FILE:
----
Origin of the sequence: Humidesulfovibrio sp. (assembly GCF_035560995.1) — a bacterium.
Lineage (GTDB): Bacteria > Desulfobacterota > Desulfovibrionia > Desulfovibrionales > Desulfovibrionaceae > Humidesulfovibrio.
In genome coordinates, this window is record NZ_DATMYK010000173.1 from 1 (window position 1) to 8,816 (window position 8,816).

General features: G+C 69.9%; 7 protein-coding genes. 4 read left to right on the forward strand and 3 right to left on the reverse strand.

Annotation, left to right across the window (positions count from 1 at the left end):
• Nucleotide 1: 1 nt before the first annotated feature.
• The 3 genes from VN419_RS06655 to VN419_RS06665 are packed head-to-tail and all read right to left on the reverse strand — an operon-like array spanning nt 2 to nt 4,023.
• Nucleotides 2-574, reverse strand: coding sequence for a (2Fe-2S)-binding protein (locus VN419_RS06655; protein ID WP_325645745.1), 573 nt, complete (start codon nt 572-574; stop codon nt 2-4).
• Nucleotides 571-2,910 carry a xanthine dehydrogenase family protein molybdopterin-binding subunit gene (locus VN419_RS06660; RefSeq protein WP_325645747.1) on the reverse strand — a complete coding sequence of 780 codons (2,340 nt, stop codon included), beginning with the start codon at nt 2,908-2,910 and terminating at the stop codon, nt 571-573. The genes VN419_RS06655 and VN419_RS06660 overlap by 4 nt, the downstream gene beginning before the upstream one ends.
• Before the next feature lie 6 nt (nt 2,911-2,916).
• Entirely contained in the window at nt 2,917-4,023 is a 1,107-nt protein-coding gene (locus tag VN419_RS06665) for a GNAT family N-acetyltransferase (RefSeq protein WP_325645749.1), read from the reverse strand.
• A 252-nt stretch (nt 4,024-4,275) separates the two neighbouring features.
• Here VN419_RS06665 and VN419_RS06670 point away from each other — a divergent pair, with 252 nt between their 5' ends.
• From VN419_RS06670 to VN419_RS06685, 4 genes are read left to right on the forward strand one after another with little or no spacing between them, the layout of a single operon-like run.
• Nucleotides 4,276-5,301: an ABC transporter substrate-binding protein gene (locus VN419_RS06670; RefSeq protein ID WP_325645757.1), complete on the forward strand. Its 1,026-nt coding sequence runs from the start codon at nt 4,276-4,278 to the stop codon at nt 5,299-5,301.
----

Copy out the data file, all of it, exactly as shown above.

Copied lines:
Origin of the sequence: Humidesulfovibrio sp. (assembly GCF_035560995.1) — a bacterium.
Lineage (GTDB): Bacteria > Desulfobacterota > Desulfovibrionia > Desulfovibrionales > Desulfovibrionaceae > Humidesulfovibrio.
In genome coordinates, this window is record NZ_DATMYK010000173.1 from 1 (window position 1) to 8,816 (window position 8,816).

General features: G+C 69.9%; 7 protein-coding genes. 4 read left to right on the forward strand and 3 right to left on the reverse strand.

Annotation, left to right across the window (positions count from 1 at the left end):
• Nucleotide 1: 1 nt before the first annotated feature.
• The 3 genes from VN419_RS06655 to VN419_RS06665 are packed head-to-tail and all read right to left on the reverse strand — an operon-like array spanning nt 2 to nt 4,023.
• Nucleotides 2-574, reverse strand: coding sequence for a (2Fe-2S)-binding protein (locus VN419_RS06655; protein ID WP_325645745.1), 573 nt, complete (start codon nt 572-574; stop codon nt 2-4).
• Nucleotides 571-2,910 carry a xanthine dehydrogenase family protein molybdopterin-binding subunit gene (locus VN419_RS06660; RefSeq protein WP_325645747.1) on the reverse strand — a complete coding sequence of 780 codons (2,340 nt, stop codon included), beginning with the start codon at nt 2,908-2,910 and terminating at the stop codon, nt 571-573. The genes VN419_RS06655 and VN419_RS06660 overlap by 4 nt, the downstream gene beginning before the upstream one ends.
• Before the next feature lie 6 nt (nt 2,911-2,916).
• Entirely contained in the window at nt 2,917-4,023 is a 1,107-nt protein-coding gene (locus tag VN419_RS06665) for a GNAT family N-acetyltransferase (RefSeq protein WP_325645749.1), read from the reverse strand.
• A 252-nt stretch (nt 4,024-4,275) separates the two neighbouring features.
• Here VN419_RS06665 and VN419_RS06670 point away from each other — a divergent pair, with 252 nt between their 5' ends.
• From VN419_RS06670 to VN419_RS06685, 4 genes are read left to right on the forward strand one after another with little or no spacing between them, the layout of a single operon-like run.
• Nucleotides 4,276-5,301: an ABC transporter substrate-binding protein gene (locus VN419_RS06670; RefSeq protein ID WP_325645757.1), complete on the forward strand. Its 1,026-nt coding sequence runs from the start codon at nt 4,276-4,278 to the stop codon at nt 5,299-5,301.